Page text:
5
The bridge over the gulf between man and beast being thus burned, Kim Sun Dal was doomed to live and die a tiger. He had to shun human habitations and seek shelter in mountains and forests. Now and then he was seen in his native village begging at the doors of his former friends, for a dog or a pig. Tigers becoming numerous, the magistrate of Jang-yon, some years ago, ordered a general tiger hunt. Kim Sun Dal-tiger, in order to escape from the general destruction, prayed his old friend, a Mr. Jung to save him. Jung hid the man-tiger under a big tree in his back yard, until the danger was over. The tiger died only about seven or eight years ago.
6
Mr. Yi who told me the story showed no sign of doubt as to the absolute truth of the narration. "Everybody knows it in the Western part of Whanghai-do," said he to me. Well, I came near thinking that Yi had also learned the art of transformation and that his wife too had burned the magic book when he had made himself an ass.
7
The Crown Prince of Korea, in a memorial praying the Emperor to celebrate his 50th birthday, by adding some more honorific terms to his already long enough title―in fact, too long by forty li―assures His Majesty that he, the Emperor, excels in glorious achievements, civil or military, and in lofty virtues, private or public, all the great and good rulers that the world, ancient or modern, has known. He who swallows this princely statement needs not strain at the man-tiger story. The Emperor, in answer to his hopeful heir, said: "Nobody knows you better than I" (alluding to the proverb which goes: "Nobody knows the son better than his father") but you don't seem to know me. "An exquisite reply!"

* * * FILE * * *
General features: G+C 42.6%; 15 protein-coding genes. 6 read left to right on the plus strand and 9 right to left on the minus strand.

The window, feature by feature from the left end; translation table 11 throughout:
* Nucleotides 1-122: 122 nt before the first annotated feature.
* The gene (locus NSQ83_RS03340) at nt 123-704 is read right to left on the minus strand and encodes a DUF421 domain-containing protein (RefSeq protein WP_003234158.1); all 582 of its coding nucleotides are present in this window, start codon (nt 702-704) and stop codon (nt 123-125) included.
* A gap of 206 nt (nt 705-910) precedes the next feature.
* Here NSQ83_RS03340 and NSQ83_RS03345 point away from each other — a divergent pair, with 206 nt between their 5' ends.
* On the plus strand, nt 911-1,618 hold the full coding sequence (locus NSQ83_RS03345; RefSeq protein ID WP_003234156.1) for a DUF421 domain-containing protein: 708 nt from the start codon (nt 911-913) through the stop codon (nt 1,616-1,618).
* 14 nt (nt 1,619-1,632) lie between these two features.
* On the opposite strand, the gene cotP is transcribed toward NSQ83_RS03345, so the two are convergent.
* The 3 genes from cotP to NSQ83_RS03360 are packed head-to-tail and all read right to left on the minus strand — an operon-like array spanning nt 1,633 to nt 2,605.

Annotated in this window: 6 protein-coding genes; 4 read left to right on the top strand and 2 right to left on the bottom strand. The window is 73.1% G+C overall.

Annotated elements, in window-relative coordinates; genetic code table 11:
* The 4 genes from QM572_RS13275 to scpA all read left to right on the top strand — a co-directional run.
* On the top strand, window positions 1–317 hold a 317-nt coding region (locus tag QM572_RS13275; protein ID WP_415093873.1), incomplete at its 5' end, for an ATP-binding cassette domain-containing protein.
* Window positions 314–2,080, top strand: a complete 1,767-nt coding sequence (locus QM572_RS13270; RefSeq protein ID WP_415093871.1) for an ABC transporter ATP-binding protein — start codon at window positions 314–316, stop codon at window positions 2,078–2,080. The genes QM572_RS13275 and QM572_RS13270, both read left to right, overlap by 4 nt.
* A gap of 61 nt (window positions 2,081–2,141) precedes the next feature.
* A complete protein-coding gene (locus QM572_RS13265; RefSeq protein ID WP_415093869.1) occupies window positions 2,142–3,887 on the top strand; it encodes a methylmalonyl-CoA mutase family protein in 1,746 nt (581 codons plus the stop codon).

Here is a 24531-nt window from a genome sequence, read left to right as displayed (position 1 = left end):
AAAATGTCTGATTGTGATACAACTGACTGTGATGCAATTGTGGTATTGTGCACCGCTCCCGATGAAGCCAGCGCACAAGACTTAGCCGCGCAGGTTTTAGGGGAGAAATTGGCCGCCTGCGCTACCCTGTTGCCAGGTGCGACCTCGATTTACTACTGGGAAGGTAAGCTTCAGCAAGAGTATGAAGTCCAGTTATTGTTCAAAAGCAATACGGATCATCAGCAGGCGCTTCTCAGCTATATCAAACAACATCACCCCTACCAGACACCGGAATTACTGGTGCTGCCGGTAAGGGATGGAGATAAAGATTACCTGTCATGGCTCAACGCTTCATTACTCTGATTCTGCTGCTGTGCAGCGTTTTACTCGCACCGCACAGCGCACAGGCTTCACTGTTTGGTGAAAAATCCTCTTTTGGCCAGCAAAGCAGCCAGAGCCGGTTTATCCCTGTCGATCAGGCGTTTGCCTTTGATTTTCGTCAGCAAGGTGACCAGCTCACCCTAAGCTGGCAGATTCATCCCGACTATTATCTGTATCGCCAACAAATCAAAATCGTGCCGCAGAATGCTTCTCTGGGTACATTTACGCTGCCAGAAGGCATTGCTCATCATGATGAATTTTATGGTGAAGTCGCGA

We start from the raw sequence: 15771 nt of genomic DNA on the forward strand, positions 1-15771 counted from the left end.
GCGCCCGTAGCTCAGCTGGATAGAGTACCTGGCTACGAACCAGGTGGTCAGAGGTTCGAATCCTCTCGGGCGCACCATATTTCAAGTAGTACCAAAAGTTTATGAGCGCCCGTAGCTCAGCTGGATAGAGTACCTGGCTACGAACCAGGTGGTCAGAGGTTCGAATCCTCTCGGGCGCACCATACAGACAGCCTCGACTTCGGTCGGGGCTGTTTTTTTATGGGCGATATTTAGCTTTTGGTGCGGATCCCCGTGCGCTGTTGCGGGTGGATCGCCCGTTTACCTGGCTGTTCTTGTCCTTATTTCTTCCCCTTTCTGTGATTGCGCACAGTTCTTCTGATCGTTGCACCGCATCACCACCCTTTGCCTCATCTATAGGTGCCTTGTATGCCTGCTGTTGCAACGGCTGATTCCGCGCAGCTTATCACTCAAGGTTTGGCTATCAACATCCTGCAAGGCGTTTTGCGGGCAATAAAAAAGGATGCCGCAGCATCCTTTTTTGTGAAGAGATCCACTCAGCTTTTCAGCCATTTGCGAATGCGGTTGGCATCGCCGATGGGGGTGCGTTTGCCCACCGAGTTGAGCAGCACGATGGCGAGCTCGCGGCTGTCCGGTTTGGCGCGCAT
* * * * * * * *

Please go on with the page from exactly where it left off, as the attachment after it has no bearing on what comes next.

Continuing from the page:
8
By the by, the title of His Majesty is composed of forty Chinese characters thus: 統天隆運肇極敦倫正聖光義明功大德堯峻舜徽禹謨湯敬應命立紀至化神烈巍勳洪業啓基宣曆大皇帝
9
A Korean whose digestive organs have been vitiated by increasing doses of red pepper, comes to take heaping spoonfuls of it without much effect. So the diseased stomach of an oriental despot can bear bushels of flattery without being upset.
10
A Maing Kam Yuk and Mr. Nam Jung Chul used to be great chums in childhood. When school boys together, they pledged each other in a written contract that either of them who became influential first should help the other in official advancement. Nearly half a century passed. In 1897, Nam Jung Chul, by the grace of Kim Hong Niuk, whose favors he had bought with bribes, flattery and sharing his concubine's bed with the powerful interpreter of the Russian Legation―in short by hook and crook―Nam became the Minister of the Home Department. Maing, now an old man of sixty, saw his chance had come. He called on the Minister, his old chum, once, twice and many times, but always a cold reception. Getting impatient, the old man one day, followed Nam to his antechamber, where he produced the written contract, begging His Excellency to make good his youthful pledge by securing him a position. The Minister angrily told the man that it was a nonsense, pure and simple, to expect anybody to redeem promises made in irresponsible boyhood. The old man more grieved than enraged, tore up the once precious document before Nam there and then, and left him for good after saying: "When we made the contract, did either of us know that you would be a Minister of State and I am supplicant at your feet, or that the vice versa might not have happened? I only wish I had known when a boy, the faithlessness of men."